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Author Topic: Why gold is used in CPU or RAM ???  (Read 1915 times)

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trankhanh_cr

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Why gold is used in CPU or RAM ???
« on: January 05, 2017, 06:34:52 PM »

Althought character electric conductivity of Ag > Au....
Thanks..
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AWK

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Re: Why gold is used in CPU or RAM ???
« Reply #1 on: January 05, 2017, 08:34:27 PM »

Take into account also other properties
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Arkcon

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Re: Why gold is used in CPU or RAM ???
« Reply #2 on: January 05, 2017, 11:26:04 PM »

Determine the actual amount used, and compare costs, they might be trivial.
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trankhanh_cr

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Re: Why gold is used in CPU or RAM ???
« Reply #3 on: January 06, 2017, 04:46:57 AM »

I don't think because cost.. I think about using Au the best in method function of CPU or RAM....etc.... But i don't know a reason.
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AWK

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Re: Why gold is used in CPU or RAM ???
« Reply #4 on: January 06, 2017, 04:56:02 AM »

Take into account also other properties, eg chemical reactivity.
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trankhanh_cr

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Re: Why gold is used in CPU or RAM ???
« Reply #5 on: January 06, 2017, 07:07:50 AM »

" It depends on the application. For example, high power broadband VHF (television) vacuum tube transmitters used silver plated contacts and resonate cavities. Advise from the manufacture was not to worry about the silver oxidation, that was not a problem at those frequencies. (Source: I was a transmitter engineer who serviced and maintained a variety of 5KW to 50KW VHF television transmitters.)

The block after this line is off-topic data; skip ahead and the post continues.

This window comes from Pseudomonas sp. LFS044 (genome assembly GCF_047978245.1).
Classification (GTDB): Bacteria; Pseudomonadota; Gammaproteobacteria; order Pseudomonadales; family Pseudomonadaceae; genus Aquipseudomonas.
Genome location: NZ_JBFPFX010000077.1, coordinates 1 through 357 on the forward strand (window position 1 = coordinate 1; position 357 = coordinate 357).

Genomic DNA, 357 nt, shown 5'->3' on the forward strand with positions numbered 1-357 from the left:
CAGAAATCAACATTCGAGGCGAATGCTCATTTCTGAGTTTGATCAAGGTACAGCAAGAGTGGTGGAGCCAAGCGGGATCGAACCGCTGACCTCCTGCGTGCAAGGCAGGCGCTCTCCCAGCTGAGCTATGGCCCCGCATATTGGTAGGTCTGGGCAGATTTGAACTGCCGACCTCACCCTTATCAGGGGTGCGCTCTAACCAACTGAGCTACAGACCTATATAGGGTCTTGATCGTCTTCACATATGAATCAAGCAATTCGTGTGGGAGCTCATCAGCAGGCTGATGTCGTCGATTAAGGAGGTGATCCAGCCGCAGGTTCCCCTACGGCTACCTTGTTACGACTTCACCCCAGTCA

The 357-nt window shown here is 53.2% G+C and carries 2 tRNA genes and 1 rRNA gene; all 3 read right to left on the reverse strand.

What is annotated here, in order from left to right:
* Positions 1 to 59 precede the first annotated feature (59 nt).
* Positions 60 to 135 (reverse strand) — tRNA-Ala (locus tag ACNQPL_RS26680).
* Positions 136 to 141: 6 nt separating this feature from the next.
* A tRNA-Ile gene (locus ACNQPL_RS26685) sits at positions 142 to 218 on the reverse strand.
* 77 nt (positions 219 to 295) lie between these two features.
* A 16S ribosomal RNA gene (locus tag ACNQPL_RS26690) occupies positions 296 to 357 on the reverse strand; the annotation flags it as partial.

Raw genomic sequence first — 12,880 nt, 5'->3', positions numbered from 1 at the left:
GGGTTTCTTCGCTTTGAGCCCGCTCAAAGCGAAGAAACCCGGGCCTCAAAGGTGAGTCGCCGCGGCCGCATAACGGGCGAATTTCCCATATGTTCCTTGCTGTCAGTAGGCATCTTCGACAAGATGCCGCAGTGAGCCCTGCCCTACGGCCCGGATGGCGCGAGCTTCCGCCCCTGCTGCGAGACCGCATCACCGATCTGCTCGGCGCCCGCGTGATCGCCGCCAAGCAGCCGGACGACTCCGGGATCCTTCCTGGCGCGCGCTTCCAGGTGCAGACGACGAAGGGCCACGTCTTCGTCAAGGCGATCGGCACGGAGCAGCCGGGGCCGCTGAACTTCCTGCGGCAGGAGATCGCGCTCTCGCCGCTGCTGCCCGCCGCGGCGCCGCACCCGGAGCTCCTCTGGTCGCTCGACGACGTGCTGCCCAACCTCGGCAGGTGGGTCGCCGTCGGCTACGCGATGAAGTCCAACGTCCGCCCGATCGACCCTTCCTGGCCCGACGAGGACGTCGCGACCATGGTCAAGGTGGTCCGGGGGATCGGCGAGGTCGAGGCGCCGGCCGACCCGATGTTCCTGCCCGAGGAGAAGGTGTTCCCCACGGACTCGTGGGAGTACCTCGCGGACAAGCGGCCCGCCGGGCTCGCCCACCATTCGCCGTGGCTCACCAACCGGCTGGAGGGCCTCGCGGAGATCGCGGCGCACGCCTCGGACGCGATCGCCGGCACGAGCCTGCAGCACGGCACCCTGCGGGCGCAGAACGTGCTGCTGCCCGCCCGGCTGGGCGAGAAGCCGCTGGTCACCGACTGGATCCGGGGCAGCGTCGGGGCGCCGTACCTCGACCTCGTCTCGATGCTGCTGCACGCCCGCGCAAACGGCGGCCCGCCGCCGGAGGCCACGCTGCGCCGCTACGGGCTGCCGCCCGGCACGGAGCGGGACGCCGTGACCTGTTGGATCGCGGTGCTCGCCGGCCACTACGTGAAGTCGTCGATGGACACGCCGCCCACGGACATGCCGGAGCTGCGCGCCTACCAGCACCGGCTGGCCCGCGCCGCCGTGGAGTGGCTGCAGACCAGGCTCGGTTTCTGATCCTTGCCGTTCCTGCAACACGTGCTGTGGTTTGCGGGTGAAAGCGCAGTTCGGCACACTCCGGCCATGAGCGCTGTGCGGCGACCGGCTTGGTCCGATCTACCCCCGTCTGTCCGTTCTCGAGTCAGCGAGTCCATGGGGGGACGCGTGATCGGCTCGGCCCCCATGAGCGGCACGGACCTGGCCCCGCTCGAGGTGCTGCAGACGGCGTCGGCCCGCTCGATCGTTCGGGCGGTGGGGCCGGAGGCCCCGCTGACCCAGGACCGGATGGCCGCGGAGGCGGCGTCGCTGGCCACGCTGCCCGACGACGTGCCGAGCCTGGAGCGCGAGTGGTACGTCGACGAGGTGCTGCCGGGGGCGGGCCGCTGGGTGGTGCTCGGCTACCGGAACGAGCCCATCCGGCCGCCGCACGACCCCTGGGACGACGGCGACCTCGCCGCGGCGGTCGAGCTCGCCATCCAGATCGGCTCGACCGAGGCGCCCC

/u/crocodile_in_denial is spot on, "the emag voodoo can make conductor selection very important"
Electro-magnetic fields at VHF, UHF in high power applications are something like magic. "

https://www.reddit.com/r/askscience/comments/3onixa/if_silver_is_the_most_conductive_element_why_dont/
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trankhanh_cr

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Re: Why gold is used in CPU or RAM ???
« Reply #6 on: January 06, 2017, 07:09:45 AM »

So, problem in here is not cost, oxidate.. but i don't reason..
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Re: Why gold is used in CPU or RAM ???
« Reply #7 on: January 06, 2017, 08:04:39 AM »

Ag easily reacts with sulfur and its compounds.
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Enthalpy

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Re: Why gold is used in CPU or RAM ???
« Reply #8 on: January 07, 2017, 12:55:43 PM »

Aluminium was used long ago, then gold, but Cpu switched to copper during the Pentium III "coppermine" era. Presently, they seem to use more exotic and varied schemes of metallization, possibly varying among the layers. Have a look at that one
https://www.researchgate.net/publication/241159766_Metallization_of_sub-30_nm_interconnects_Comparison_of_different_linerseed_combinations